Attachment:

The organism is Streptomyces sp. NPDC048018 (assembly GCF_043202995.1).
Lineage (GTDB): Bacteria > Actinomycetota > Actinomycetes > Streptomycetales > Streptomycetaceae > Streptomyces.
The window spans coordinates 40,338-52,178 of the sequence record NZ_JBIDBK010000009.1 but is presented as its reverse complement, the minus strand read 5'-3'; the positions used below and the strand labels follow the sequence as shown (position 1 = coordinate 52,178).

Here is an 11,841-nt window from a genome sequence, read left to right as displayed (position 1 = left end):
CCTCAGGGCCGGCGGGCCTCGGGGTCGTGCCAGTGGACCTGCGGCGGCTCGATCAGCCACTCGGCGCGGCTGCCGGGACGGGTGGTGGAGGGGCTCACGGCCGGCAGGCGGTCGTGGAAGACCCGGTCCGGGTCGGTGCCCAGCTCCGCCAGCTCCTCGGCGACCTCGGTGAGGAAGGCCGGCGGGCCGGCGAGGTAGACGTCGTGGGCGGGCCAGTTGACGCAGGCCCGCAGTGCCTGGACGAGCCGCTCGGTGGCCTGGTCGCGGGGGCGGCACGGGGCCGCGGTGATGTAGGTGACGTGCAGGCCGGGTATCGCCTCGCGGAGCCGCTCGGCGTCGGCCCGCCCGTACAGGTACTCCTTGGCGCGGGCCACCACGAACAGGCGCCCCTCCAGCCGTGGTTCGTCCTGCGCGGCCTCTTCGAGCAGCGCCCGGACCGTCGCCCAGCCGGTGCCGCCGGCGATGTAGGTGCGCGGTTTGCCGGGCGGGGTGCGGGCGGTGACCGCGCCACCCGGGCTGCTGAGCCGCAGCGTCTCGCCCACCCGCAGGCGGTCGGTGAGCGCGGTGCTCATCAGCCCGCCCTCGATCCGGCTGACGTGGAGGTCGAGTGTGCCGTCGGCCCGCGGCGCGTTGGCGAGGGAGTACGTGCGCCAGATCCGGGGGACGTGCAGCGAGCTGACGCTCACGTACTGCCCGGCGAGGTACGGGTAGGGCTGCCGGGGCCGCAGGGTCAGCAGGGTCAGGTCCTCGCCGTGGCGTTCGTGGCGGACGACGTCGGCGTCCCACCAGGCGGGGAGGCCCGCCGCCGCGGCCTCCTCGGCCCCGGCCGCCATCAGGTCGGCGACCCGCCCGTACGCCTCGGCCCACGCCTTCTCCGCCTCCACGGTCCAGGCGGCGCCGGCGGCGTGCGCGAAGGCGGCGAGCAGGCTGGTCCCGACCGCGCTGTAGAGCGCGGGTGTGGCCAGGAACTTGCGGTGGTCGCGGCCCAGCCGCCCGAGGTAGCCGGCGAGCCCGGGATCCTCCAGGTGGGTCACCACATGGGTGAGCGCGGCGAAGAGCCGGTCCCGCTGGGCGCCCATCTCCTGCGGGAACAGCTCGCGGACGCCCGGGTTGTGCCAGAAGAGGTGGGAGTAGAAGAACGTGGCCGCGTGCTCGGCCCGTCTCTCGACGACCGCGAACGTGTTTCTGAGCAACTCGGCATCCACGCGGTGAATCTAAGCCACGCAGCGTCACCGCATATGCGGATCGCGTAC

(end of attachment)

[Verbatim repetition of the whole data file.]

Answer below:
The organism is Streptomyces sp. NPDC048018 (assembly GCF_043202995.1).
Lineage (GTDB): Bacteria > Actinomycetota > Actinomycetes > Streptomycetales > Streptomycetaceae > Streptomyces.
The window spans coordinates 40,338-52,178 of the sequence record NZ_JBIDBK010000009.1 but is presented as its reverse complement, the minus strand read 5'-3'; the positions used below and the strand labels follow the sequence as shown (position 1 = coordinate 52,178).

Here is an 11,841-nt window from a genome sequence, read left to right as displayed (position 1 = left end):
CCTCAGGGCCGGCGGGCCTCGGGGTCGTGCCAGTGGACCTGCGGCGGCTCGATCAGCCACTCGGCGCGGCTGCCGGGACGGGTGGTGGAGGGGCTCACGGCCGGCAGGCGGTCGTGGAAGACCCGGTCCGGGTCGGTGCCCAGCTCCGCCAGCTCCTCGGCGACCTCGGTGAGGAAGGCCGGCGGGCCGGCGAGGTAGACGTCGTGGGCGGGCCAGTTGACGCAGGCCCGCAGTGCCTGGACGAGCCGCTCGGTGGCCTGGTCGCGGGGGCGGCACGGGGCCGCGGTGATGTAGGTGACGTGCAGGCCGGGTATCGCCTCGCGGAGCCGCTCGGCGTCGGCCCGCCCGTACAGGTACTCCTTGGCGCGGGCCACCACGAACAGGCGCCCCTCCAGCCGTGGTTCGTCCTGCGCGGCCTCTTCGAGCAGCGCCCGGACCGTCGCCCAGCCGGTGCCGCCGGCGATGTAGGTGCGCGGTTTGCCGGGCGGGGTGCGGGCGGTGACCGCGCCACCCGGGCTGCTGAGCCGCAGCGTCTCGCCCACCCGCAGGCGGTCGGTGAGCGCGGTGCTCATCAGCCCGCCCTCGATCCGGCTGACGTGGAGGTCGAGTGTGCCGTCGGCCCGCGGCGCGTTGGCGAGGGAGTACGTGCGCCAGATCCGGGGGACGTGCAGCGAGCTGACGCTCACGTACTGCCCGGCGAGGTACGGGTAGGGCTGCCGGGGCCGCAGGGTCAGCAGGGTCAGGTCCTCGCCGTGGCGTTCGTGGCGGACGACGTCGGCGTCCCACCAGGCGGGGAGGCCCGCCGCCGCGGCCTCCTCGGCCCCGGCCGCCATCAGGTCGGCGACCCGCCCGTACGCCTCGGCCCACGCCTTCTCCGCCTCCACGGTCCAGGCGGCGCCGGCGGCGTGCGCGAAGGCGGCGAGCAGGCTGGTCCCGACCGCGCTGTAGAGCGCGGGTGTGGCCAGGAACTTGCGGTGGTCGCGGCCCAGCCGCCCGAGGTAGCCGGCGAGCCCGGGATCCTCCAGGTGGGTCACCACATGGGTGAGCGCGGCGAAGAGCCGGTCCCGCTGGGCGCCCATCTCCTGCGGGAACAGCTCGCGGACGCCCGGGTTGTGCCAGAAGAGGTGGGAGTAGAAGAACGTGGCCGCGTGCTCGGCCCGTCTCTCGACGACCGCGAACGTGTTTCTGAGCAACTCGGCATCCACGCGGTGAATCTAAGCCACGCAGCGTCACCGCATATGCGGATCGCGTAC